Right, a local is an independent trader. The trading pits are populated by individuals who speculate on the movement of the market. They provide liquidity for the institutional investors by taking the other side of their orders. These individuals are referred to as locals. They either own or lease memberships.

erin_thestreet:

And what does a membership run these days? What's the bid-ask?

lewis_tsc:

Between $250,000 and $400,000- A lease runs about $3000 a month.

erin_thestreet:

let's take a question.

driverx79 asks:

Are there any good instant execution trading systems for Macintosh users?

lewis_tsc:

It depends if you're trading stocks or futures. I'm not familiar with the Macintosh. But there are firms that allow you to have internet-access stock and futures execution.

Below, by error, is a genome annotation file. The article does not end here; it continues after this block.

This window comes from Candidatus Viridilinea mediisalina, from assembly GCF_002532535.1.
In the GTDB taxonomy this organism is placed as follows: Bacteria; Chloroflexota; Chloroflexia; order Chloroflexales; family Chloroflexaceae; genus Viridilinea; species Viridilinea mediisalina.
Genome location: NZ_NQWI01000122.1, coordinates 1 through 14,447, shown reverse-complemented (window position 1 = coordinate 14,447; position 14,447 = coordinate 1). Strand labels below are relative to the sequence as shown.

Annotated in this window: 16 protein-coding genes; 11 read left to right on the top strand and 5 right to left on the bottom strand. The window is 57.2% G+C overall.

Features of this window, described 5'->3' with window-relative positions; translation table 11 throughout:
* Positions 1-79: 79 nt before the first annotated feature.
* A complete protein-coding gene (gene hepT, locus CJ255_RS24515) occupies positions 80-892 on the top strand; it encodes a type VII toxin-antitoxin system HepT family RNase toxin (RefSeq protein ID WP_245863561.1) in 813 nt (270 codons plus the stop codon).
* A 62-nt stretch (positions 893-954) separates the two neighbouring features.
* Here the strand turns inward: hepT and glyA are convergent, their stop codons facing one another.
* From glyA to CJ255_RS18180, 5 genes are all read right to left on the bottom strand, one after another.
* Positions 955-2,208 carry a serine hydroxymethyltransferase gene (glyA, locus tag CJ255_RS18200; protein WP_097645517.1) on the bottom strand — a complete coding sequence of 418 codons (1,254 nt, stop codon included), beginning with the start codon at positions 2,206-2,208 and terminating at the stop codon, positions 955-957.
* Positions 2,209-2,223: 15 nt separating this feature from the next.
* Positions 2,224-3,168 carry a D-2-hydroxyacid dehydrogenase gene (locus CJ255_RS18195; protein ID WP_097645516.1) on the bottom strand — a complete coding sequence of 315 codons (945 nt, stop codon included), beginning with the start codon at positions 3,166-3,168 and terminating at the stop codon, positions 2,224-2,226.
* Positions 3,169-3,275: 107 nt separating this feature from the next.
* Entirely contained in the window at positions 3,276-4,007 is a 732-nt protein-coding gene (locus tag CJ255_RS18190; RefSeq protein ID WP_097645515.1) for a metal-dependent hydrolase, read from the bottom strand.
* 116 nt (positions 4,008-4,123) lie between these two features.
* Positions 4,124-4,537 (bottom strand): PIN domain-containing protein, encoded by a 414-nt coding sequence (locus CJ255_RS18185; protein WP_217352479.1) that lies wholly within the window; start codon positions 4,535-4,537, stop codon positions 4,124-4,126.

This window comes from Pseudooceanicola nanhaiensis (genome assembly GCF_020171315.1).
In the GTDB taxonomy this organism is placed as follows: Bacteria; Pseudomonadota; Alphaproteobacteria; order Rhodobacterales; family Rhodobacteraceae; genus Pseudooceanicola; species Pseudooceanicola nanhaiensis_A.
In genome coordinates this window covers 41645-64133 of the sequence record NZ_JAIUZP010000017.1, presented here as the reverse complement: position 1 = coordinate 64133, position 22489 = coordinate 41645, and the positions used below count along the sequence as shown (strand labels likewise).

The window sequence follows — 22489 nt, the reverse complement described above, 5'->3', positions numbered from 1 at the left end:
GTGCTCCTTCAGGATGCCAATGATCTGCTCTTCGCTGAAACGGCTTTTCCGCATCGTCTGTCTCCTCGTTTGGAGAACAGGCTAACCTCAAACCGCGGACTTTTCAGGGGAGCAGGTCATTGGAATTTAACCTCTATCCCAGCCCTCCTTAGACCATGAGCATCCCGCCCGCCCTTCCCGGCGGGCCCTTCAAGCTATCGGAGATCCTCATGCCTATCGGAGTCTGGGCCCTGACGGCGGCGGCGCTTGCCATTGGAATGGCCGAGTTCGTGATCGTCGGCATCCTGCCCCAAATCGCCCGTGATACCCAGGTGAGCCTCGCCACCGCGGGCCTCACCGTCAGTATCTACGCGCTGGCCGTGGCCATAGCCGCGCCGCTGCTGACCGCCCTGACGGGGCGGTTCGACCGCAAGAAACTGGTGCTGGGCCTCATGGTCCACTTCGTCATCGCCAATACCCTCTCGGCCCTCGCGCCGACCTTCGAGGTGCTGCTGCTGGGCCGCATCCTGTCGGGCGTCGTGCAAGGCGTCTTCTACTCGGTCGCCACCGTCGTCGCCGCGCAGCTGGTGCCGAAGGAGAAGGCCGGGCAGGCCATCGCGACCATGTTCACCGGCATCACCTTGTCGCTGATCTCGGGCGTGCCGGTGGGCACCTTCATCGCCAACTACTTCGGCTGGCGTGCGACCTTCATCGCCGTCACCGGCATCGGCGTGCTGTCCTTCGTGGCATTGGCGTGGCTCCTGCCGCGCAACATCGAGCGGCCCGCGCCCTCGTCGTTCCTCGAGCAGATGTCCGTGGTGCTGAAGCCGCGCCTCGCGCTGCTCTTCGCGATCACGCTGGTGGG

erin_thestreet:

For derivatives I'd be curious which programs you know about it?

lewis_tsc:

Execution systems - that's beyond my scope right now. Most of mine in the office are handled with direct lines to the exchanges.

ggecko0 asks:

I've found swing trading to be more profitable and less risky. any concrete stats which suggest one is more profitable than the other?

lewis_tsc:

There are different types of trading systems - swing trading, reversals, breakouts. The key and success of a professional trader is to identify what kind of market the particular stock or commodity is trading (meaning range-bound, breakout, trend-following or driven by news rather than technicals.) And you have to have the discipline to wait for your setups and execute your trades as they appear.

erin_thestreet:

What are your favorite strategies?

lewis_tsc:

At my firm, we use a combination of 18 different trading systems. We have incorporated artificial intelligence in our computer programming, which allows the trading systems to train from each other -- keeping the good and discarding the bad.